Peter laughed his big, frank laugh.
“Shall we chuck the whole thing,” said Aladdin, “until it’s time to go back to the army?”
“No,” said Peter, “that would be shirking; it’s got to be settled one way or another very quickly.” He became grave again.
“I think so, too, Peter,” said Aladdin. “And I think that if she takes one of us it will be a great sorrow for the other.”
“And for her,” said Peter, quietly.
“Perhaps,” said Aladdin, whimsically, “she won’t take either of us.”
“That,” said Peter, “should be a great sorrow for us both.”
“I know,” said Aladdin. “Anyway, there’s got to be sorrow.”
“I think I shall bear it better,” said Peter, “if she takes you, ’Laddin.”
A flash of comparison between his somewhat morbid and warped self and the bigness and nobility of his friend passed through Aladdin’s mind. He glanced covertly at the strong, emaciated face beside him, and noted the steadiness and purity of the eyes. A little quixotic flame, springing like an orchid from nothing, blazed suddenly in his heart, and for the instant he was the better man of the two.
“I hope she takes you, Peter,” he said.
They rolled on through the midsummer woods, heavy with bright leaves and waist-deep with bracken; little brooks, clean as whistles, piped away among immaculate stones, and limpid light broken by delicious shadows fell over all.
“Who shall ask her first?” said Aladdin. Peter smiled. “Shall we toss for it?” said Aladdin. Peter laughed gaily. “Do you really want it to be like that?” he said.
“What’s the use of our being friends,” said Aladdin, “if we are not going to back each other up in this of all things?”
“Right!” said Peter. “But you ought to have the first show because you mentioned it first.”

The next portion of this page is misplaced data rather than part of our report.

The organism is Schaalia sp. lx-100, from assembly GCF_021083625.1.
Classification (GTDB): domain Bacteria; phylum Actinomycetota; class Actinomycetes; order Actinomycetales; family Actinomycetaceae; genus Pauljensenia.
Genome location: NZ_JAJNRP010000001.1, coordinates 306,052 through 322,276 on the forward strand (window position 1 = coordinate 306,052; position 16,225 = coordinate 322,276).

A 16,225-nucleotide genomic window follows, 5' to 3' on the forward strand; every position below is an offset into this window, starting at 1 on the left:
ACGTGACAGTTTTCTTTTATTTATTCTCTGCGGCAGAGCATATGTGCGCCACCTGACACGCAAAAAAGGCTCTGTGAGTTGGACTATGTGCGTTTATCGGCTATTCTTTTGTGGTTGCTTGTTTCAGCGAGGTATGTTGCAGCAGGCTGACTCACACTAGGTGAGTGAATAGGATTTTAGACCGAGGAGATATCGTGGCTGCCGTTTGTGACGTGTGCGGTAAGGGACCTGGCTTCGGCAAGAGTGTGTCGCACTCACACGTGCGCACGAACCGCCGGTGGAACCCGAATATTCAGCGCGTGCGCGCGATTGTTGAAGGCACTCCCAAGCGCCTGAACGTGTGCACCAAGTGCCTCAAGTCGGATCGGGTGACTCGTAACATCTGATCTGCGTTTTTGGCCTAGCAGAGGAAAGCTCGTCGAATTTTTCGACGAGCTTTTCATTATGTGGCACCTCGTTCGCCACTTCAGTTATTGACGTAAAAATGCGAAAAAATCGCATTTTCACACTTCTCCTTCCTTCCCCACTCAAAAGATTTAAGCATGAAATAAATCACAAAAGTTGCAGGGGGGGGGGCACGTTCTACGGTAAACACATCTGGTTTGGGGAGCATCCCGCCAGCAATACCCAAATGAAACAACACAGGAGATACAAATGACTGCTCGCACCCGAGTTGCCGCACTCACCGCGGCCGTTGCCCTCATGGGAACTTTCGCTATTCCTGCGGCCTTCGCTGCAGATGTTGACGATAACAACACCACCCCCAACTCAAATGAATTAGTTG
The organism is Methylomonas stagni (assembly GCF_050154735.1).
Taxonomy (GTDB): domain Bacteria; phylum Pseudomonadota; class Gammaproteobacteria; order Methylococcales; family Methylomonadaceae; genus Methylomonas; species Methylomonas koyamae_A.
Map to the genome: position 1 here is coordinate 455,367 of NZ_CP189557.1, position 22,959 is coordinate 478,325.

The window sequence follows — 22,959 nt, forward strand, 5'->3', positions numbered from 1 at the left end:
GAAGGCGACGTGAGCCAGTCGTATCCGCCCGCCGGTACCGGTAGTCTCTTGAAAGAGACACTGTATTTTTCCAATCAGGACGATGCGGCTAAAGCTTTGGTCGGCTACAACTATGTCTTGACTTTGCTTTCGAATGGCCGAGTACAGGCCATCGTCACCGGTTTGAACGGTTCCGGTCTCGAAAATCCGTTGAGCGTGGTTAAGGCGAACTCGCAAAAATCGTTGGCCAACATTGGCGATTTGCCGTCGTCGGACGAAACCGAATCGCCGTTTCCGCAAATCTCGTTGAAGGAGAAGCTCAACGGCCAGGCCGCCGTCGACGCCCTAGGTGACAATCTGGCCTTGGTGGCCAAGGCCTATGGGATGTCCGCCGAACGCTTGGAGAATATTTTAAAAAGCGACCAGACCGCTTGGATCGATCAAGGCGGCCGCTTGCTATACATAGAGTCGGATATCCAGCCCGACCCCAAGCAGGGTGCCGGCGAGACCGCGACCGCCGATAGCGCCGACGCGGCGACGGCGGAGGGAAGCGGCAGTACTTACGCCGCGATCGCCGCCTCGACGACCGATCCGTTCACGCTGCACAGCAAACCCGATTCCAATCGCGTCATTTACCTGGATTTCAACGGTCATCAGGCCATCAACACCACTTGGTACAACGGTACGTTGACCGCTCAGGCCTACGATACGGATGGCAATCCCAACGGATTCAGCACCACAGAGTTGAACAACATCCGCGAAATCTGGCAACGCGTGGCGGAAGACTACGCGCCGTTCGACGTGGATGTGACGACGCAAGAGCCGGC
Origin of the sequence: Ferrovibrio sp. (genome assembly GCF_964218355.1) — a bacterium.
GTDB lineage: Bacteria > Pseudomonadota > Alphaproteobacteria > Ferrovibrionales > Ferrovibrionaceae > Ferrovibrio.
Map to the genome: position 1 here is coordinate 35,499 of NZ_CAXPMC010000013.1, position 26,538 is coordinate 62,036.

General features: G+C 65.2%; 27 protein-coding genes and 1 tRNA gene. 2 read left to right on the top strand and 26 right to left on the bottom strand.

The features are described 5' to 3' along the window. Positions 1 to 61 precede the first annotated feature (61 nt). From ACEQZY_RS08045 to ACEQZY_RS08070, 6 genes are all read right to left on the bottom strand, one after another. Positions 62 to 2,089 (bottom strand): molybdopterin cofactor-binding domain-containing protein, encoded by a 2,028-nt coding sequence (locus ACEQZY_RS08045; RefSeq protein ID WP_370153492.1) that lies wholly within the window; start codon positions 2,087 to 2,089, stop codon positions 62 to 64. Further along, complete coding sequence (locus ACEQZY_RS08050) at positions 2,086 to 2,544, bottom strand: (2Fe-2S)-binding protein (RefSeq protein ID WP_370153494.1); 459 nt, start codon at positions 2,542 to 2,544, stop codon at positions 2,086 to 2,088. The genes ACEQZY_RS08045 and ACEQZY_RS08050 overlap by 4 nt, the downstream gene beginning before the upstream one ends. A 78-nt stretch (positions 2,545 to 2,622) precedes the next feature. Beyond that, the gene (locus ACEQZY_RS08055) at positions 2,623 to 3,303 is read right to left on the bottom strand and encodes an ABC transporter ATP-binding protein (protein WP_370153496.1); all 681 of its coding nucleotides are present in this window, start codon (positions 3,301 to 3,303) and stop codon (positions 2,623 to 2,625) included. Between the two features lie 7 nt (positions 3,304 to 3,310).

“Rubbish!” said Aladdin. “We’ll toss, but not now; we’ll wait till we get there.”
Peter looked at his watch.
“Nearly in,” he said.
“Yes,” said Aladdin. “I know by the woods.”
“Did you telegraph, by any chance?” said Peter. “Because I didn’t.”
“Nor I,” said Aladdin; “I didn’t want to be met.”
“Nor I,” said Peter.
The sick man and the lame man will take hands and hobble up the hill,” said Aladdin. “And whatever happens, they mustn’t let anything make any difference.”
“No,” said Peter, “they mustn’t.”
Our veterans walked painfully through the town and up the hill; nor were they suffered to go in peace, for right and left they were recognized, and people rushed up to shake them by the hands and ask news of such an one, and if Peter’s bullet was still in him, and if it was true, which of course they saw it wasn’t, that Aladdin had a wooden leg. Aladdin, it must be owned, enjoyed these demonstrations, and in spite of his lameness strutted a little. But Peter, white from the after effects of his wound and weary with the long travel, did not enjoy them at all. Then the steep pitch of the hill was almost too much for him, and now and again he was obliged to stop and rest.